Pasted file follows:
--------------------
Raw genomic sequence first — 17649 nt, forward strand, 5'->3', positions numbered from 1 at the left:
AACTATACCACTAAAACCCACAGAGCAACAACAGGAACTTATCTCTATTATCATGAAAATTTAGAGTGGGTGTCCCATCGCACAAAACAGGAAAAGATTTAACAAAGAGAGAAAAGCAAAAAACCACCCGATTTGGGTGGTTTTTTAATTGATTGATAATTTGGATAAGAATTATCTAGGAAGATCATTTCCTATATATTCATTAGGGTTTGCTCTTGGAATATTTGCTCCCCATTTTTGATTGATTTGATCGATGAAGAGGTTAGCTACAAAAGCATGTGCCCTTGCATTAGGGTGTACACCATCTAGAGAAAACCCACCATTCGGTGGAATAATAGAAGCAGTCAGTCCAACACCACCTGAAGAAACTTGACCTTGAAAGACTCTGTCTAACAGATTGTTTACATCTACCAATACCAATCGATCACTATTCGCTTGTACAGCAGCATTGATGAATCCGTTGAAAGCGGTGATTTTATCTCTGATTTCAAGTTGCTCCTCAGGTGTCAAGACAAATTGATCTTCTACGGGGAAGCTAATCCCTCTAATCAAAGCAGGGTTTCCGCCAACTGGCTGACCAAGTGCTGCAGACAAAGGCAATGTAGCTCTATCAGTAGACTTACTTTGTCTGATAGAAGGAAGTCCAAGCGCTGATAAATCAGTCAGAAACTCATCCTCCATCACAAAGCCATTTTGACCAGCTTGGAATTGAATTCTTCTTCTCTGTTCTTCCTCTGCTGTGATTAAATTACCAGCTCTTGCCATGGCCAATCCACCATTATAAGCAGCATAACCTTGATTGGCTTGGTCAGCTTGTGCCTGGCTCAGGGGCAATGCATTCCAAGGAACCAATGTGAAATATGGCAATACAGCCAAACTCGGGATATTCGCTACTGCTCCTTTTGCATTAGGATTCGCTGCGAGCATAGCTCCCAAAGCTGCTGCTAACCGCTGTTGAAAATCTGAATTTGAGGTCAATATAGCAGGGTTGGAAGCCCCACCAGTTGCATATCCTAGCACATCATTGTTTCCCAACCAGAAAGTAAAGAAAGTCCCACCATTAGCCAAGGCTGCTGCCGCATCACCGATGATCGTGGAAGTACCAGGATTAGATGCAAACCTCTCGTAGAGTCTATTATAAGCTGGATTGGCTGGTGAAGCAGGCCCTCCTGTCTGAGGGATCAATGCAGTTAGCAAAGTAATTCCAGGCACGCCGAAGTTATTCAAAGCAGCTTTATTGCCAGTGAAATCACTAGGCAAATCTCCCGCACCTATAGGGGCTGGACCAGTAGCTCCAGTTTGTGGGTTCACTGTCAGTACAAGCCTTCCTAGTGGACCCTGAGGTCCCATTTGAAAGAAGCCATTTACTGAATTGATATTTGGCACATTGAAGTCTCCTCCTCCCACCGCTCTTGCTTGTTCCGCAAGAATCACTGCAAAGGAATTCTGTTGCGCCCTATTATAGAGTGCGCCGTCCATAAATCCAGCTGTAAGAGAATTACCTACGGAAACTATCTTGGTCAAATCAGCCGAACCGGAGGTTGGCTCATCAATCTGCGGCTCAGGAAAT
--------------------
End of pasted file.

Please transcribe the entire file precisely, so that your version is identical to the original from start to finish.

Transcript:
Raw genomic sequence first — 17649 nt, forward strand, 5'->3', positions numbered from 1 at the left:
AACTATACCACTAAAACCCACAGAGCAACAACAGGAACTTATCTCTATTATCATGAAAATTTAGAGTGGGTGTCCCATCGCACAAAACAGGAAAAGATTTAACAAAGAGAGAAAAGCAAAAAACCACCCGATTTGGGTGGTTTTTTAATTGATTGATAATTTGGATAAGAATTATCTAGGAAGATCATTTCCTATATATTCATTAGGGTTTGCTCTTGGAATATTTGCTCCCCATTTTTGATTGATTTGATCGATGAAGAGGTTAGCTACAAAAGCATGTGCCCTTGCATTAGGGTGTACACCATCTAGAGAAAACCCACCATTCGGTGGAATAATAGAAGCAGTCAGTCCAACACCACCTGAAGAAACTTGACCTTGAAAGACTCTGTCTAACAGATTGTTTACATCTACCAATACCAATCGATCACTATTCGCTTGTACAGCAGCATTGATGAATCCGTTGAAAGCGGTGATTTTATCTCTGATTTCAAGTTGCTCCTCAGGTGTCAAGACAAATTGATCTTCTACGGGGAAGCTAATCCCTCTAATCAAAGCAGGGTTTCCGCCAACTGGCTGACCAAGTGCTGCAGACAAAGGCAATGTAGCTCTATCAGTAGACTTACTTTGTCTGATAGAAGGAAGTCCAAGCGCTGATAAATCAGTCAGAAACTCATCCTCCATCACAAAGCCATTTTGACCAGCTTGGAATTGAATTCTTCTTCTCTGTTCTTCCTCTGCTGTGATTAAATTACCAGCTCTTGCCATGGCCAATCCACCATTATAAGCAGCATAACCTTGATTGGCTTGGTCAGCTTGTGCCTGGCTCAGGGGCAATGCATTCCAAGGAACCAATGTGAAATATGGCAATACAGCCAAACTCGGGATATTCGCTACTGCTCCTTTTGCATTAGGATTCGCTGCGAGCATAGCTCCCAAAGCTGCTGCTAACCGCTGTTGAAAATCTGAATTTGAGGTCAATATAGCAGGGTTGGAAGCCCCACCAGTTGCATATCCTAGCACATCATTGTTTCCCAACCAGAAAGTAAAGAAAGTCCCACCATTAGCCAAGGCTGCTGCCGCATCACCGATGATCGTGGAAGTACCAGGATTAGATGCAAACCTCTCGTAGAGTCTATTATAAGCTGGATTGGCTGGTGAAGCAGGCCCTCCTGTCTGAGGGATCAATGCAGTTAGCAAAGTAATTCCAGGCACGCCGAAGTTATTCAAAGCAGCTTTATTGCCAGTGAAATCACTAGGCAAATCTCCCGCACCTATAGGGGCTGGACCAGTAGCTCCAGTTTGTGGGTTCACTGTCAGTACAAGCCTTCCTAGTGGACCCTGAGGTCCCATTTGAAAGAAGCCATTTACTGAATTGATATTTGGCACATTGAAGTCTCCTCCTCCCACCGCTCTTGCTTGTTCCGCAAGAATCACTGCAAAGGAATTCTGTTGCGCCCTATTATAGAGTGCGCCGTCCATAAATCCAGCTGTAAGAGAATTACCTACGGAAACTATCTTGGTCAAATCAGCCGAACCGGAGGTTGGCTCATCAATCTGCGGCTCAGGAAAT